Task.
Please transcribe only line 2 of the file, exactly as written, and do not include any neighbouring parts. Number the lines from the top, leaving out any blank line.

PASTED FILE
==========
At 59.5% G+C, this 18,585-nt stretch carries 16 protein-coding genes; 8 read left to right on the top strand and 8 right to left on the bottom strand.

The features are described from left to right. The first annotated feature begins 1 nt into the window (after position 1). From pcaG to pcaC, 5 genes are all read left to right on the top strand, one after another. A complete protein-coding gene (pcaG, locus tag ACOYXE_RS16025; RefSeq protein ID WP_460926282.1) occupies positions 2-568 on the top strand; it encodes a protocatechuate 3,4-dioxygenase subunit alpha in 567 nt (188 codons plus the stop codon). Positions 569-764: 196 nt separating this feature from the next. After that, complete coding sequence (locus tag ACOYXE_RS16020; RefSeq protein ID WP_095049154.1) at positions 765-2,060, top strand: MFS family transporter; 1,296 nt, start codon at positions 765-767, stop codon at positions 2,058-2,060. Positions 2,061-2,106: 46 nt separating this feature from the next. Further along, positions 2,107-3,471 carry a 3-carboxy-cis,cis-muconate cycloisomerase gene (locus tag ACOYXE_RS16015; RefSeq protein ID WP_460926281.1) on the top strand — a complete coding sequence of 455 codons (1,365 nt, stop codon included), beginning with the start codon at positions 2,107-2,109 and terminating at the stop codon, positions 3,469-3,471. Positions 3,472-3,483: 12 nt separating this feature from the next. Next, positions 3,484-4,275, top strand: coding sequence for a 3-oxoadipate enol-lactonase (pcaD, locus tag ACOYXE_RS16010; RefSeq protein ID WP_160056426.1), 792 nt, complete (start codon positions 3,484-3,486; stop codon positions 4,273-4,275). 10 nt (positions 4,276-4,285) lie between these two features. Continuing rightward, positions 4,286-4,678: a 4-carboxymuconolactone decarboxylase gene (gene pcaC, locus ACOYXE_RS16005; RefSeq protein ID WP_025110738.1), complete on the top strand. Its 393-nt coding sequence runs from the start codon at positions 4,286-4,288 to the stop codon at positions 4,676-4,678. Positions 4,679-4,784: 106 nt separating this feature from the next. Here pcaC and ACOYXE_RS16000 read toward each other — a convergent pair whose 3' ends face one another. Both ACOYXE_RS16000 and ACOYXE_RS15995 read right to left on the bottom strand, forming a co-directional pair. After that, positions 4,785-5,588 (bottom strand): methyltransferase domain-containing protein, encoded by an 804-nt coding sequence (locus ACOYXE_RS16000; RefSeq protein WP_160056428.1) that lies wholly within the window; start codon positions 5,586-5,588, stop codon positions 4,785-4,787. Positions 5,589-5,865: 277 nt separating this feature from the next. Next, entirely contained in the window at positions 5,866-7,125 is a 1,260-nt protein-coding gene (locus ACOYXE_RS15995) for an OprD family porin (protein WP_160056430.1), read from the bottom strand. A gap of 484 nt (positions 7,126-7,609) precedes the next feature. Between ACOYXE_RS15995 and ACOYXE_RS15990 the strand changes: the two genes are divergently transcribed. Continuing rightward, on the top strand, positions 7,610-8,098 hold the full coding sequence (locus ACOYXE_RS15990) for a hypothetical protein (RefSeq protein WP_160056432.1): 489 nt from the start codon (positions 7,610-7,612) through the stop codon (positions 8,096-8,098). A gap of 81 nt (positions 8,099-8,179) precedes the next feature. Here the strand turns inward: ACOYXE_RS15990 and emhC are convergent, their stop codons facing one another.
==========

The features are described from left to right. The first annotated feature begins 1 nt into the window (after position 1). From pcaG to pcaC, 5 genes are all read left to right on the top strand, one after another. A complete protein-coding gene (pcaG, locus tag ACOYXE_RS16025; RefSeq protein ID WP_460926282.1) occupies positions 2-568 on the top strand; it encodes a protocatechuate 3,4-dioxygenase subunit alpha in 567 nt (188 codons plus the stop codon). Positions 569-764: 196 nt separating this feature from the next. After that, complete coding sequence (locus tag ACOYXE_RS16020; RefSeq protein ID WP_095049154.1) at positions 765-2,060, top strand: MFS family transporter; 1,296 nt, start codon at positions 765-767, stop codon at positions 2,058-2,060. Positions 2,061-2,106: 46 nt separating this feature from the next. Further along, positions 2,107-3,471 carry a 3-carboxy-cis,cis-muconate cycloisomerase gene (locus tag ACOYXE_RS16015; RefSeq protein ID WP_460926281.1) on the top strand — a complete coding sequence of 455 codons (1,365 nt, stop codon included), beginning with the start codon at positions 2,107-2,109 and terminating at the stop codon, positions 3,469-3,471. Positions 3,472-3,483: 12 nt separating this feature from the next. Next, positions 3,484-4,275, top strand: coding sequence for a 3-oxoadipate enol-lactonase (pcaD, locus tag ACOYXE_RS16010; RefSeq protein ID WP_160056426.1), 792 nt, complete (start codon positions 3,484-3,486; stop codon positions 4,273-4,275). 10 nt (positions 4,276-4,285) lie between these two features. Continuing rightward, positions 4,286-4,678: a 4-carboxymuconolactone decarboxylase gene (gene pcaC, locus ACOYXE_RS16005; RefSeq protein ID WP_025110738.1), complete on the top strand. Its 393-nt coding sequence runs from the start codon at positions 4,286-4,288 to the stop codon at positions 4,676-4,678. Positions 4,679-4,784: 106 nt separating this feature from the next. Here pcaC and ACOYXE_RS16000 read toward each other — a convergent pair whose 3' ends face one another. Both ACOYXE_RS16000 and ACOYXE_RS15995 read right to left on the bottom strand, forming a co-directional pair. After that, positions 4,785-5,588 (bottom strand): methyltransferase domain-containing protein, encoded by an 804-nt coding sequence (locus ACOYXE_RS16000; RefSeq protein WP_160056428.1) that lies wholly within the window; start codon positions 5,586-5,588, stop codon positions 4,785-4,787. Positions 5,589-5,865: 277 nt separating this feature from the next. Next, entirely contained in the window at positions 5,866-7,125 is a 1,260-nt protein-coding gene (locus ACOYXE_RS15995) for an OprD family porin (protein WP_160056430.1), read from the bottom strand. A gap of 484 nt (positions 7,126-7,609) precedes the next feature. Between ACOYXE_RS15995 and ACOYXE_RS15990 the strand changes: the two genes are divergently transcribed. Continuing rightward, on the top strand, positions 7,610-8,098 hold the full coding sequence (locus ACOYXE_RS15990) for a hypothetical protein (RefSeq protein WP_160056432.1): 489 nt from the start codon (positions 7,610-7,612) through the stop codon (positions 8,096-8,098). A gap of 81 nt (positions 8,099-8,179) precedes the next feature. Here the strand turns inward: ACOYXE_RS15990 and emhC are convergent, their stop codons facing one another.